How Well Are Women Represented as Speakers at Your Events?

GenderAvenger is asking speakers to pledge to not participate on a panel where women aren’t included. Could your association take that pledge?

A discussion on ASAE’s Collaborate forum earlier this week caught my attention (ASAE member login required). Some of that curiosity had to do with the discussion’s headline, “No more all male panels,” but another part of it had to do with a recent experience one of my close friends had.

This is the same anonymous friend I mentioned in a blog post a few weeks back. She was speaking at an industry conference for the first time, and she was nervous. Good news: It went great, as to be expected. But she did receive some comments from fellow attendees after her session.

Those included: “It was great to see another woman up on stage.” “It’s a pleasant surprise to hear from a working mom like myself.”

Obviously, she was flattered by the compliments, but she told me she was also surprised to have attendees make note of her gender. In fact, she told me she had never considered gender diversity at a conference until that point, but now she says in the weeks that have followed, she has made note of it in various settings, including her kid’s preschool graduation.

Which brings me back to the previously mentioned Collaborate post. It contained a link to an article from The Atlantic titled “A Pledge I Can’t Keep.”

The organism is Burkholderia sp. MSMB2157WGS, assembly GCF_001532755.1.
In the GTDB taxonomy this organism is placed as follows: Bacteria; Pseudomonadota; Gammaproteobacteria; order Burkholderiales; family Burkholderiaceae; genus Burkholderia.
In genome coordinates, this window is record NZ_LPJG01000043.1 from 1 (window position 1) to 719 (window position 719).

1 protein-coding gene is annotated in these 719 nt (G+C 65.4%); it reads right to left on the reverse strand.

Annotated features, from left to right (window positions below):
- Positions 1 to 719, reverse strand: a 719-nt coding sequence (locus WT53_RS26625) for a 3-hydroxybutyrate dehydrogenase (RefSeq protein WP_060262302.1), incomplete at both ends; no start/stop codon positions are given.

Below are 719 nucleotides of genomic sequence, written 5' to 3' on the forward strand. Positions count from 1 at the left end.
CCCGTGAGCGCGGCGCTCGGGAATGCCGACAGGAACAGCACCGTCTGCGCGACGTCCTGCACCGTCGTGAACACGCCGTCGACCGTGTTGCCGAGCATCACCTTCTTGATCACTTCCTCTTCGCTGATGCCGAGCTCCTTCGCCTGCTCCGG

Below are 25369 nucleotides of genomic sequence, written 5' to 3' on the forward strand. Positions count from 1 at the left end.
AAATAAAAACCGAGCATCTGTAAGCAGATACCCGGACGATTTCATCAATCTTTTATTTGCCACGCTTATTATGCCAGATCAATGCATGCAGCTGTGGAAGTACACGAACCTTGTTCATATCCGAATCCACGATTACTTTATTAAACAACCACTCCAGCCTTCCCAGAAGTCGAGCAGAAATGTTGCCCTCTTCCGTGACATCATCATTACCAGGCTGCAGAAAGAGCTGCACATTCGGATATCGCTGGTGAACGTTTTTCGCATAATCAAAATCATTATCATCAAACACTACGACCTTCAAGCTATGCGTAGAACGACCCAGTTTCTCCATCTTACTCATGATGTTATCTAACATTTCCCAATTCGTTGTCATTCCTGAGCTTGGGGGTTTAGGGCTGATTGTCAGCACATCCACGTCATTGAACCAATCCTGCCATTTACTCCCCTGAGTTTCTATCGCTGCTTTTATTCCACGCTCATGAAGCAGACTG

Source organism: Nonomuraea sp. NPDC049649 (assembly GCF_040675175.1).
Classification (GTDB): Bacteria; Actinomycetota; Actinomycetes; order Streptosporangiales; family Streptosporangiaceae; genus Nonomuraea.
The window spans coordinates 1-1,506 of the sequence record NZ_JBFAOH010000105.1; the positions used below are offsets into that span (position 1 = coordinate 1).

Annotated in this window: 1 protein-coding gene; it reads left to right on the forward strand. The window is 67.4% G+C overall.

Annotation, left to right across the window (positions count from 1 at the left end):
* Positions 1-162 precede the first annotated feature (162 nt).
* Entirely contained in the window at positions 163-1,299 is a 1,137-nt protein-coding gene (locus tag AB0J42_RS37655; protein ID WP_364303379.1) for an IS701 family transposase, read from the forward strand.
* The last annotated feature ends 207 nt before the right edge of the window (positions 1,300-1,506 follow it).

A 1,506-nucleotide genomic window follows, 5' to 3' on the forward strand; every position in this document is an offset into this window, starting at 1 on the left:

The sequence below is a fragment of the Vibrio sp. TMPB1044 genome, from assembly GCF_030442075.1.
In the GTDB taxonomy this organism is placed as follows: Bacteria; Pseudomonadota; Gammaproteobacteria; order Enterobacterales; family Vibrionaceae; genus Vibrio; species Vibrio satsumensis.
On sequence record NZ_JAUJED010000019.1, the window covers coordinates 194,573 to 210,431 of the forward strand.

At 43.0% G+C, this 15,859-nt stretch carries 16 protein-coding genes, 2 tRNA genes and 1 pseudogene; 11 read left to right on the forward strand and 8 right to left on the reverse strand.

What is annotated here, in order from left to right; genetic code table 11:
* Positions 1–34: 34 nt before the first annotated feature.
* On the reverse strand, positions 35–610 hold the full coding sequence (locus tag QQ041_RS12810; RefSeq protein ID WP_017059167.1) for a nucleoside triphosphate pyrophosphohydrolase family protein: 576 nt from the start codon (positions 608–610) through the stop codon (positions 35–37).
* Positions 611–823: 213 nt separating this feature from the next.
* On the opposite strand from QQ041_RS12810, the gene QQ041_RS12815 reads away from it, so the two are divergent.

In it, Senior Political Columnist Ron Fournier discusses his being asked to sign the GenderAvenger pledge.

The one-sentence pledge reads, “I will not serve as a panelist at a public conference when there are not women on the panel.” (Note: the pledge defines a “panel” as having three or more people.)

The pledge, and its related cause GenderAvenger, was created by Gina Glantz, a Democratic activist and former campaign manager, after she attended a political panel at Harvard following the 2012 presidential campaign where the panelists and moderator were all men.

“It just sent me over the edge,” Glantz told Fournier, before asking him to sign the pledge.

The GenderAvenger mission is simple: “To build a community that ensures women are represented in the public dialog.”

In addition to the pledge, the website also scores the male-female balance of conference speakers and television show panelists. The most diverse go into its Hall of Fame, while the least get a spot in its Hall of Shame.

Among the associations earning praise in the Hall of Fame: the Online News Association, where women made up 52 percent of speakers at its 2015 Conference, and the Association of Writers and Writing Programs’ 2016 Conference, where women were also in the majority.

Just in case you’re wondering, Fournier did sign the pledge. Even though he admitted to Glantz that there will be times he’ll have to break it due to his job duties. But, in those cases, he’ll publicly announce on Twitter that he’s broken the pledge.

Now it’s your turn: What is your association doing to ensure it can be in the GenderAvenger Hall of Fame? Please share in the comments.

Samantha Whitehorne

By Samantha Whitehorne

Samantha Whitehorne is editor-in-chief of Associations Now. MORE

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